Sunday, July 01, 2007

Legends of the Waiter, Part III

Continued from the posts "Me O My O" and "Chef Francoise, Part II"
Baron le Vison had been a legendary character long before I met him. I kept hearing stories about him, some from the Baron himself, some from others. Consider these to be Unconfirmed Rumors.
He is, according to one account, a genuine French baron, albeit one from Mississippi. He told me that he was expelled from Notre Dame for heresy, and finished his college education at a Jesuit school in the South. ("They didn't care what I believed.") When he ran for class president, he bombed the school with leaflets from his airplane, and won. He later became the first class president to be impeached.
Because the Courtyard Kitchen was near Kirtland AFB and Sandia Labs, a lot of military and scientist types became regulars. (Gulf War I, which produced increased security at the base and prevented people from leaving for lunch, killed the Cajun restaurant that occupied the Kitchen's former building.) Some of the scientists were involved in the Tethered Satellite project (TSS). So impressed were they by the cooking that they named the TSS "Francoise," and presented to the restaurant an artist's rendering of the satellite with Francoise's name written on the exterior. I don't know if TSS-1 actually bore Francoise's name when it was eventually deployed from Atlantis a couple years after the restaurant closed, but I hope so.
The restaurant featured art by the Cajun artist George Rodrigue. This was during his "black oak period," when he painted portraits and group portraits of people standing before a massive Louisiana oak, and before he got into his kitschier (and incredibly successful) "blue dog period," creating hundreds of paintings and silkscreens featuring a rather anxious-looking spaniel. Eventually Rodrigue painted Francoise, standing in her chef's uniform before the black oak, and carrying a saute pan. There was a huge dinner party to unveil the portrait, and of course I went. I met Rodrigue, but he did not offer to paint my portrait. Rodrigue told the Baron, "You weren't a success until you decided to become a Cajun."
At one point the Waiter decided that all his customers should contribute a piece of literature to a collection that he would put together and print. Mine was an incredibly sophisticated re-rendering of Marcel Proust, with black roux gumbo substituting for the madeleine. The Waiter threw all that away and put on a play instead, a sort of melodrama set on a Louisiana plantation. Local actor and playwright Jeff Hudson adopted an authentic Cajun accent he'd learned from watching Justin Wilson on PBS. It was amusing, but it wasn't Proust.
Every so often, when I came in for lunch, the Baron would pull a bottle of fine champagne from the fridge and drop it on my table. I don't drink at midday, usually, since it affects my work, but I felt I ought, since--- you know--- there it was. Drinking a bottle of champagne by oneself turns out to be a lot of work. Eventually I got used to leaving the restaurant carrying a chilled, unopened bottle of champagne, which I'd open and drink later, after I'd finished work for the day.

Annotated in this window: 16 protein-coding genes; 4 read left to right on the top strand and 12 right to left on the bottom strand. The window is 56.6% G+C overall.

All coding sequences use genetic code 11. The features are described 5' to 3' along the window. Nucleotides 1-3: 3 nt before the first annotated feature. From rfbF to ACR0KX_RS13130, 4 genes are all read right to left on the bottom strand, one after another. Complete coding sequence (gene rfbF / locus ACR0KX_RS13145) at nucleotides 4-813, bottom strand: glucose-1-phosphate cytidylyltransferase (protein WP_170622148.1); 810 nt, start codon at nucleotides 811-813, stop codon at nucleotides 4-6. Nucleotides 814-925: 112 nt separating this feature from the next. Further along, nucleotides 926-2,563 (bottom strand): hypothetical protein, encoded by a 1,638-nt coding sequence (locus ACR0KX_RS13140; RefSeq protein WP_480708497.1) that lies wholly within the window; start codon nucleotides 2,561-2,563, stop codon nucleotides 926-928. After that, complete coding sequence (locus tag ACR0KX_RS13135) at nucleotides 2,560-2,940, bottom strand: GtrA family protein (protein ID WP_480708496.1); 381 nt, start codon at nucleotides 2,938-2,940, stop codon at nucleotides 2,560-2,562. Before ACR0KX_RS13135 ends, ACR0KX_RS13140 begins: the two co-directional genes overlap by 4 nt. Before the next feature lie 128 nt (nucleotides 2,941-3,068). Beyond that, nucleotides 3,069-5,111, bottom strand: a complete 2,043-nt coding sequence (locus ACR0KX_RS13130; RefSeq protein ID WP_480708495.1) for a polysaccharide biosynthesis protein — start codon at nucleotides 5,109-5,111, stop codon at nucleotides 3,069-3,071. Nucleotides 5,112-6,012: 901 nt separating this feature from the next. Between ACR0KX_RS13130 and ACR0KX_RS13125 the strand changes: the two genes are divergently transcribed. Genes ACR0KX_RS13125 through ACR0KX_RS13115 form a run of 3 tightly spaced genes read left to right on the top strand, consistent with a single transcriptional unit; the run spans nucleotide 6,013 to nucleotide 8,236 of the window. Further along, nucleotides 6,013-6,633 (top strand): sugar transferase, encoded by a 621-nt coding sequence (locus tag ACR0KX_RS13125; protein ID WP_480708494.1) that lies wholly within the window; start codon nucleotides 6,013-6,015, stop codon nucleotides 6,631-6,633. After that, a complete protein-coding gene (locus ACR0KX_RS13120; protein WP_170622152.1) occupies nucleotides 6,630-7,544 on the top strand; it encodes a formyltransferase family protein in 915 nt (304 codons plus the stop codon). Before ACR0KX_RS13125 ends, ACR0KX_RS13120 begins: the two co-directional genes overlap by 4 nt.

The Waiter and the Chef ended up in Albuquerque by accident. They'd closed their restaurant in Washington,D.C., and were on a motor trip through the southwest. They saw a restaurant for rent and investigated. A few weeks later the Courtyard Kitchen opened.
The restaurant closed, with great ceremony, in September of 1990. Francoise had burned herself out by holding herself to her own exacting standards. If she'd been able to bring herself to deal with sous-chefs the place might still be open. The last dinners were sellouts. Free videos and cookbooks and prints of the Rodrigue portrait were handed out. Beth Meacham got her picture taken with Francoise. We all kissed and said our last "Ooh la las." The Waiter handed me a bottle of champagne, which I carried home.
Somebody named Marcello from New Orleans kept calling and demanding a table for himself and his associates, and the Waiter kept telling him that the place was full. "Wow," I thought, "the Waiter's taking on the guy who killed Kennedy!"
Francoise retired. The Baron started a business as a restaurant consultant, and ran for the head of the restaurant association. (He lost.) Every so often I'd run into him at another Creole restaurant, Arthur's and the Dot, but the restaurant got closed when the city tore up the street in front and left it that way for nine months.
Some time later I did a web search for "Baron le Vison" and discovered that he and Francoise were running a motel called Uncle Bill's Place, on the Street of the Little Motels in Page, AZ. ("Street of the Little Motels" has that unmistakable le Vison mixture of fantasy and practicality.) We stayed there in summer of 2003, where I took the pictures that accompany this memoir. The Baron had started a newspaper called PAGE USA in which he regularly blasted the city administration and the Park Service. In the last actual communication I've received from the Baron, he sent me a package of underwear I'd left in a drawer.
A check on the Uncle Bill web site reveals that Baron and Francoise have now retired from the motel business. Maybe it's time I got in touch.
Further adventures surely await.


Blogger dubjay said...

Sacre merde! The message I sent to the Waiter bounced, with the response "No such person."

Obviously the adventure has started without me!

4:38 PM  
Anonymous Anonymous said...

Does anyone have a current e-mail for Francoise and the waiter?

9:47 AM  
Blogger dubjay said...

Alas, I do not. The email on their web page leads nowhere.

1:14 PM  

Post a Comment

<< Home